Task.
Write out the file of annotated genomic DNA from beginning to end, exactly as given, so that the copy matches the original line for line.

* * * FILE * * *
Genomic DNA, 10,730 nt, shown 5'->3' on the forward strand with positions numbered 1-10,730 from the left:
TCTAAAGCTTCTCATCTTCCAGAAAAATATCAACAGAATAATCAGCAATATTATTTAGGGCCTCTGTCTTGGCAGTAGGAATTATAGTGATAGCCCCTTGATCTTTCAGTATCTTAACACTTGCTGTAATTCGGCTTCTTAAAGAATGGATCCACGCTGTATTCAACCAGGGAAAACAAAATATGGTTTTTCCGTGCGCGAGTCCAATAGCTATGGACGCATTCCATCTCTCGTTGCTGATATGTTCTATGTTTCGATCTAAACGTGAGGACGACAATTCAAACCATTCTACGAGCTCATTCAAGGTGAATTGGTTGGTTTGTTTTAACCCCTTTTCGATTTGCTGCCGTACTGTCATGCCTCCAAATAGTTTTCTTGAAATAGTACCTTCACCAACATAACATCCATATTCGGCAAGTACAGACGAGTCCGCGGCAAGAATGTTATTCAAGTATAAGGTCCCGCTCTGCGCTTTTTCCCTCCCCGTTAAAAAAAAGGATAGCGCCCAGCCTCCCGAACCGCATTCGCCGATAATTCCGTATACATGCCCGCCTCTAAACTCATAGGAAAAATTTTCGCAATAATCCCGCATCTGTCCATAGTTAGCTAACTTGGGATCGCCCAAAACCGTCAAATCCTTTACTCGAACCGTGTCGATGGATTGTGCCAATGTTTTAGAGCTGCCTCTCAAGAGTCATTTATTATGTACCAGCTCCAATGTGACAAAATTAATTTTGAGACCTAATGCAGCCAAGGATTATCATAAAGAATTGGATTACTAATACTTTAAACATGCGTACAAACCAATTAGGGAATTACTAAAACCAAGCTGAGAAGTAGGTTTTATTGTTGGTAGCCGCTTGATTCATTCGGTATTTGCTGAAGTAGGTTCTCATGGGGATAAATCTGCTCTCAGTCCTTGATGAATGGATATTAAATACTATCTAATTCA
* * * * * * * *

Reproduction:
Genomic DNA, 10,730 nt, shown 5'->3' on the forward strand with positions numbered 1-10,730 from the left:
TCTAAAGCTTCTCATCTTCCAGAAAAATATCAACAGAATAATCAGCAATATTATTTAGGGCCTCTGTCTTGGCAGTAGGAATTATAGTGATAGCCCCTTGATCTTTCAGTATCTTAACACTTGCTGTAATTCGGCTTCTTAAAGAATGGATCCACGCTGTATTCAACCAGGGAAAACAAAATATGGTTTTTCCGTGCGCGAGTCCAATAGCTATGGACGCATTCCATCTCTCGTTGCTGATATGTTCTATGTTTCGATCTAAACGTGAGGACGACAATTCAAACCATTCTACGAGCTCATTCAAGGTGAATTGGTTGGTTTGTTTTAACCCCTTTTCGATTTGCTGCCGTACTGTCATGCCTCCAAATAGTTTTCTTGAAATAGTACCTTCACCAACATAACATCCATATTCGGCAAGTACAGACGAGTCCGCGGCAAGAATGTTATTCAAGTATAAGGTCCCGCTCTGCGCTTTTTCCCTCCCCGTTAAAAAAAAGGATAGCGCCCAGCCTCCCGAACCGCATTCGCCGATAATTCCGTATACATGCCCGCCTCTAAACTCATAGGAAAAATTTTCGCAATAATCCCGCATCTGTCCATAGTTAGCTAACTTGGGATCGCCCAAAACCGTCAAATCCTTTACTCGAACCGTGTCGATGGATTGTGCCAATGTTTTAGAGCTGCCTCTCAAGAGTCATTTATTATGTACCAGCTCCAATGTGACAAAATTAATTTTGAGACCTAATGCAGCCAAGGATTATCATAAAGAATTGGATTACTAATACTTTAAACATGCGTACAAACCAATTAGGGAATTACTAAAACCAAGCTGAGAAGTAGGTTTTATTGTTGGTAGCCGCTTGATTCATTCGGTATTTGCTGAAGTAGGTTCTCATGGGGATAAATCTGCTCTCAGTCCTTGATGAATGGATATTAAATACTATCTAATTCA